Governor Jerry Brown missed a great opportunity to stimulate an important part of California’s economy last month. Assembly Bill 1999, a state tax credit bill for preservation projects, was vetoed by his office on the grounds that the federal rehabilitation tax credit was enough. AB 1999 – A Missed Opportunity
The common wisdom is that all the new development, or at least all the interesting development in San Francisco, is South of Market. This of course makes news because it represents a sea change from the prior 100+ years when “south of the slot” was the industrial, working class (or worse) sector of the city. Where grows San Francisco?
Ever since the removal of the double-decker Embarcadero Freeway after the Loma Prieta earthquake and its replacement with a graceful boulevard, high quality development has been replacing empty piers and parking lots along San Francisco’s northern waterfront.
Think the Ferry Building, Pier 1, Piers 1½, 3 and 5 (Coqueta, La Mar Cebicheria, Hard Water), the Exploratorium, and the new Cruise Terminal to mention a few. Fisherman’s Wharf has a going Community Benefits District, a brilliant streetscape plan, and some quality new buildings housing such uses as the flagship Boudin bakery/restaurant and a new Madame Tussauds.
For years, it has all fallen apart when one hits Van Ness. But a brilliant new plan for the non-profit Fort Mason Center is about to change all that. Completing San Francisco’s Northern Waterfront
On a short walk in my neighborhood this morning, I must have passed hundreds of poles: Light poles, utility poles, sign poles.
They do their jobs of holding up stuff but I noticed that they can do a lot more.
Here in just a few blocks, some upgrades:
[co-authored by Lilly Jacobson]
Streets are not just conduits for moving cars and people; they have a profound impact on the neighborhoods they traverse and connect. Streets often change how people perceive their environment: they can make people feel safe or deter them from walking in a certain area; they can encourage social interaction or create deserted sidewalks; they can spur economic activity or stall neighborhood growth. Street design is not merely about aesthetics and modes of mobility—streets have the potential to affect the health and life outcomes of everyone who uses them. Streets as Conduits of Social Justice
CPF’s annual conference was quite memorable this year. As always, great sessions were presented, but this year, it was held in one of California’s most breathtaking settings, Asilomar Conference Center designed by Julia Morgan in Monterey. Not only a gathering of beautiful buildings, the Center also overlooks a spectacular Pacific Ocean. California Preservation Conference 2014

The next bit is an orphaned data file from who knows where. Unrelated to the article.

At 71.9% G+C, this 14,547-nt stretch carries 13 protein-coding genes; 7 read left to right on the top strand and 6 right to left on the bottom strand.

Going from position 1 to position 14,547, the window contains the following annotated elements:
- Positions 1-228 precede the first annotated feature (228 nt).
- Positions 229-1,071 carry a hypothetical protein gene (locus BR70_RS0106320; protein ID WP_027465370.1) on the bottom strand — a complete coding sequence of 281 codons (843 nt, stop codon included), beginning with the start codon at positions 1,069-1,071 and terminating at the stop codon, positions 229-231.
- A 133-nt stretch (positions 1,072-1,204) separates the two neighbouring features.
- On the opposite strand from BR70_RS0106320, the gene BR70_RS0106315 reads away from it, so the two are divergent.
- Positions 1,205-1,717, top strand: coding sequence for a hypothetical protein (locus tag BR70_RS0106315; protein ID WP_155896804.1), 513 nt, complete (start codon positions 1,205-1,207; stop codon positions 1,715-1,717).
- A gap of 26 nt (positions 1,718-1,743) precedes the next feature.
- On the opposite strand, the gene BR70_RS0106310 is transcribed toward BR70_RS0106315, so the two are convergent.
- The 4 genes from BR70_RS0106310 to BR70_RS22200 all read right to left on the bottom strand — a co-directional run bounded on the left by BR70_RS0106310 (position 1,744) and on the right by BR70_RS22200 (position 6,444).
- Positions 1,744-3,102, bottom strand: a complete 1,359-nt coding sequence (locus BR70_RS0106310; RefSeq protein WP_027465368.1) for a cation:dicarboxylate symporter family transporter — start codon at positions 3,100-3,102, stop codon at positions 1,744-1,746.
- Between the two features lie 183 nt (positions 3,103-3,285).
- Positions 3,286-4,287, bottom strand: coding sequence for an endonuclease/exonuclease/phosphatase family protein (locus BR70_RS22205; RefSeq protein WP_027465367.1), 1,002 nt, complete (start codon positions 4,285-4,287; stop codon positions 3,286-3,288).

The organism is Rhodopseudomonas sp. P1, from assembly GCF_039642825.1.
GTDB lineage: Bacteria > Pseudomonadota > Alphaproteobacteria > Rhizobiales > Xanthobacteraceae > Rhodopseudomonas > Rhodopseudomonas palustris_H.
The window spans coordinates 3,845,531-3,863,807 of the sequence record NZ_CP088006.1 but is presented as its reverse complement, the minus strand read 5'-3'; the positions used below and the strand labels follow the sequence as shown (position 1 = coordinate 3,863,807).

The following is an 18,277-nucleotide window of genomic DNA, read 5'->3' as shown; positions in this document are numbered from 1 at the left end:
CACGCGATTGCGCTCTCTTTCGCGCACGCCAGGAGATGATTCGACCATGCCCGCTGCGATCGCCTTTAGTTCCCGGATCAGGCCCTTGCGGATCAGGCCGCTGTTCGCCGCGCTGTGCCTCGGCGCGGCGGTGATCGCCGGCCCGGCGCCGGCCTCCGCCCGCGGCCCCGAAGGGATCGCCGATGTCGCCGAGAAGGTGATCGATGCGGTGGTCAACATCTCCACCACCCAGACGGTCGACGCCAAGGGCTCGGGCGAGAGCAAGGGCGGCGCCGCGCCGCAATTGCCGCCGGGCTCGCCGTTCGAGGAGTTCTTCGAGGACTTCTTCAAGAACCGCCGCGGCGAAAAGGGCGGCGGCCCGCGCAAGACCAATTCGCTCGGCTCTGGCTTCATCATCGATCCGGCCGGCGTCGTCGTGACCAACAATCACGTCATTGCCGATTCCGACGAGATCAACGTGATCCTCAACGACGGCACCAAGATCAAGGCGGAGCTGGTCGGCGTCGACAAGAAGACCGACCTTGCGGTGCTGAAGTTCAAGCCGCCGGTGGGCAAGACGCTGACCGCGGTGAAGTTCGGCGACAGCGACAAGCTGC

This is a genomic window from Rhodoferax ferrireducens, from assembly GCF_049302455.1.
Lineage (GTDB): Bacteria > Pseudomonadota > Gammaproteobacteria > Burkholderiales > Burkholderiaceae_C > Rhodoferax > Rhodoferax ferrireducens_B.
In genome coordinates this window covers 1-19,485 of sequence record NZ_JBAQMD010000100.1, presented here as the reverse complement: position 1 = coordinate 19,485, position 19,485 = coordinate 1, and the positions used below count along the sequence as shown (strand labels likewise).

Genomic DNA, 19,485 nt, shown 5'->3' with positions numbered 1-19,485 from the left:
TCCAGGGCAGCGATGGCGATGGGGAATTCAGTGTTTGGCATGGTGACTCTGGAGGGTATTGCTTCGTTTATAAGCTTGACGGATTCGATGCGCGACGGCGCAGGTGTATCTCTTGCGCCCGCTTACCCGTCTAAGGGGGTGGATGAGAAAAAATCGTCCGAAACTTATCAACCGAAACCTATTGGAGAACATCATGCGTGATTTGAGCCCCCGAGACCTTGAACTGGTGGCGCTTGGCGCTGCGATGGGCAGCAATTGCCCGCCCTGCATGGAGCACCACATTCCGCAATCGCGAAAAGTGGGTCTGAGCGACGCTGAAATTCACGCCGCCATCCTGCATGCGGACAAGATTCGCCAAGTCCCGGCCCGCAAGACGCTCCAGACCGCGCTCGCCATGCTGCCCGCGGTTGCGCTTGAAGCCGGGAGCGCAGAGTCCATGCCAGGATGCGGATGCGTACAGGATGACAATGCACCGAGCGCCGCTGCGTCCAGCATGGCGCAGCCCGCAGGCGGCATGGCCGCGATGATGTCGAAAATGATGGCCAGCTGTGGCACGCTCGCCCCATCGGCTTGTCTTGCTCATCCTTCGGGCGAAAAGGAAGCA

The street I live on is only two blocks long, lined with Victorian houses. It’s in about the geographic center of San Francisco, There are street trees and front yards (unusual for San Francisco) and in the spring it smells of Jasmine. The neighbors are a mix of old-timers and gentry, gay and not, with lots of kids. Across the street, three households have joined their backyards so the kids have more play space. The Street I Live On
You can tell a lot about a place by its layout. How the streets are arranged tells the history of a city. Stories of slow growth of cramped medieval forts to booming modern cities. Or from farmland or prairie to grid.
There are the medieval European cities with their high walls and twisty narrow streets. You can tell they just grew organically, the buildings huddled together, defended by the ramparts. They were designed by fear.
The study “Nonprofits at Risk: The Space and Occupancy Crisis Facing San Francisco’s Nonprofit Community,” by CompassPoint Nonprofit Services found that 58% of sites rented by nonprofits are at risk of displacement within the next 15 months. 65% of nonprofits that don’t provide direct services are thinking of leaving the City. From the study, this quote: “This lack of price sensitivity on the part of internet entrepreneurs has had a predictable result. Commercial rents in San Francisco have reached staggering heights.”
Real walkable neighborhoods[i] are in such demand today that they are creating a real estate frenzy[ii] in older walkable cities like San Francisco, Boston and New York. The reason for the frenzy is simple economics of supply and demand. The demand for Walkable Urbanism[iii] is increasingly outstripping the supply and this situation seems to be getting worse. Desirable Walkable Neighborhoods: How we lost them, why we don’t create new ones, and what we need to do to start.